When you’re just getting started as a filmmaker, the price of camera gear can be overwhelming.
With tech upgrades and yearly product releases, it’s easy to feel like you need to go all out with the most expensive gear in order to shoot anything good.
But actually, some of the best filmmaking gear is more affordable than ever.
Here’s a big tip: start shooting on a DSLR camera. Why?
Most DSLR cameras released in the last 5-10 years will give you VERY similar results.
And not only that. DSLR cameras can be rigged out for only about $1,200 dollars (or LESS if you buy used)!
Here's how to get a cinematic rig on a budget.
Thanks Jake M Media for this great tutorial!
Update: Since this video was produced, the price of the SL2 increased making this cinematic rig closer to $1200.
We love a Canon camera for its color profile. And the SL2 delivers the Canon standard!
Released in 2017 (yes, still perfectly acceptable in 2022), the SL2 is Canon’s smallest DSLR camera. Its max resolution is 1920 x 1080 Full HD, and gives you the option of shooting at 24, 30 or 60 frames per second.
Beyond that, it also has Canon’s dual pixel autofocus system, which is worth the price of the camera body alone.
The Canon SL2 is available new for around $750, or used for even less. A great price for an awesome camera!
If you want to be able to shoot at a higher resolution, that’ll hike the price up a bit, but take a look at the Canon 90D if you’re interested in 4K footage.
Next up, your microphone.
This little BOYA by-MM1 shotgun microphone is one of the cheapest options on the market.
Still, it delivers standard audio output and is perfectly versatile.
Use it on your DSLR or your smartphone! It comes with a cord for both.
However, if you’re able to snag a deal on the camera, consider also budgeting for a lavalier microphone.
Leave the ambient noise to the shotgun and record the important stuff with one of these affordable options:
This lens is a classic kit lens that performs pretty well. For only around $125, it’s also a steal.
The aperture range will give you the cinematic blur you want and the 50 mm distance is ideal for handheld videography.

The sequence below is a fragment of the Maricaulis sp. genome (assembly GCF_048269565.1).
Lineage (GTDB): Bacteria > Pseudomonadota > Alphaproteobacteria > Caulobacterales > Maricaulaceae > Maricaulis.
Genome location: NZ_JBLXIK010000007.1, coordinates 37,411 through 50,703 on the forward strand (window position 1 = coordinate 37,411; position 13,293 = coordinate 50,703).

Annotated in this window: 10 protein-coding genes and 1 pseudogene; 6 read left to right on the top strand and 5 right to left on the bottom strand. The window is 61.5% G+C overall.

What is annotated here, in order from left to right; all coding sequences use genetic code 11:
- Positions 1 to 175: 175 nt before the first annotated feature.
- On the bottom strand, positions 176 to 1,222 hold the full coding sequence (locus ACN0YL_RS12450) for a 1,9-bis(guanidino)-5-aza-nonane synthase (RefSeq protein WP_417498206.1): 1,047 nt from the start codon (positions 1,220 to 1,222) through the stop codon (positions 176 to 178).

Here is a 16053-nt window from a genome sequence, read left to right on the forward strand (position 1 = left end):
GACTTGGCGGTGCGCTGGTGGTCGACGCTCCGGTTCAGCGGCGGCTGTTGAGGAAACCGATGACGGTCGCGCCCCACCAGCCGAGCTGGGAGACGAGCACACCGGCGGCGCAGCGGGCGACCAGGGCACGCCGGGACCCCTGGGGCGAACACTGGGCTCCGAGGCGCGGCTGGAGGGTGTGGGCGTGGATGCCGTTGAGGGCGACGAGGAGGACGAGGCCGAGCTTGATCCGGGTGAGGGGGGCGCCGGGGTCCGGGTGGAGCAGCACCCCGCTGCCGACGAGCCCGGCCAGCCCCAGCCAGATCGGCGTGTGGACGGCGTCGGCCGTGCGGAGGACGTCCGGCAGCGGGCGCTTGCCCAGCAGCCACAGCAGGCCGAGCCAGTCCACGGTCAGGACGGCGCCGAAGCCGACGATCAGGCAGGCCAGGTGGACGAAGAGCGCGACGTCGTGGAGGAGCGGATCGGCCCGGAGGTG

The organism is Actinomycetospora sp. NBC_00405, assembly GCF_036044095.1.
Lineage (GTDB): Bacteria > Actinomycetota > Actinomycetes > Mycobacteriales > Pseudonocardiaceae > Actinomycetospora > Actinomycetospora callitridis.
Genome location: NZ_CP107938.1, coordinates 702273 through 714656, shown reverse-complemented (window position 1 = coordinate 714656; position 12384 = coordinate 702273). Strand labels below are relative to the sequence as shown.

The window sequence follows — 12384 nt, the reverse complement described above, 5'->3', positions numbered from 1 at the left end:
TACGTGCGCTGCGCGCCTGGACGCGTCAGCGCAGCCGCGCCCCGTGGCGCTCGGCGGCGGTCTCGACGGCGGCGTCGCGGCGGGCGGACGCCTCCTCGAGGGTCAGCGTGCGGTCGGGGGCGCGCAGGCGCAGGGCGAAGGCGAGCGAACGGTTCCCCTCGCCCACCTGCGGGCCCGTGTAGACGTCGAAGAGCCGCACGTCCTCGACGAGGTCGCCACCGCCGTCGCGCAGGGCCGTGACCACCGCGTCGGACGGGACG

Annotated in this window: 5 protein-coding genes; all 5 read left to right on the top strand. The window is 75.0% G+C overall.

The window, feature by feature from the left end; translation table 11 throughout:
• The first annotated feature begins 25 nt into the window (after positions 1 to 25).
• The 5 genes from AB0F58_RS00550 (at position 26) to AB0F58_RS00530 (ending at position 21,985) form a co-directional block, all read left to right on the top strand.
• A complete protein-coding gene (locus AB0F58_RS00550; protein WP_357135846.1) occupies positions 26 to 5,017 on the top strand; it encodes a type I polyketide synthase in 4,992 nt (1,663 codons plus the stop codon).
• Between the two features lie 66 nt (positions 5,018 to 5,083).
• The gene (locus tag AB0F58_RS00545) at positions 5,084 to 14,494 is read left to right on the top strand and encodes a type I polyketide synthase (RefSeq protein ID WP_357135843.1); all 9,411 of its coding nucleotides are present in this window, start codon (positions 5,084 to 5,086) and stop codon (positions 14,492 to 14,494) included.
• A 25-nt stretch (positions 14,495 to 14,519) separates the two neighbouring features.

For the run-and-gun videographer, an ND filter is an essential piece of gear.
You might be thinking, “why is this plastic filter almost the same price as the lens?”
ND filters work like sunglasses for your lens.
When you’re working in harsh daylight, it can be hard to control your exposure because of the light.
In other words, too much natural light limits how much you can adjust your aperture. Say goodbye to that bokeh look behind your interview.
An ND filter allows you to bypass this problem. So, it’s worth the money.
So, you’ve got a tiny lens but an 82 mm wide ND filter. How do you get them to fit?
It’s called a step up ring, and you can find them for around $7-$15!
One downside of this specific DSLR camera is its lack of in-body stabilization.
But, you can get nice, stable shots without a fancy stabilizer.
Most budget-conscious filmmakers work with a camera cage before making the investment in a gimbal.
Cages have a few advantages, mainly, their low cost, durability, and ease of use.
Basically, they stabilize your camera by surrounding it in a box so it’s easy to balance when filming handheld.
Lastly, all filmmakers need a trusty tripod. And luckily, there are some great options for under $100, bringing our final total to about $1200.
In the below video, get recommendations for the best low-budget tripods and learn what to look for when you’re shopping.
And just like that, you’ve got a fully functional cinematic camera rig!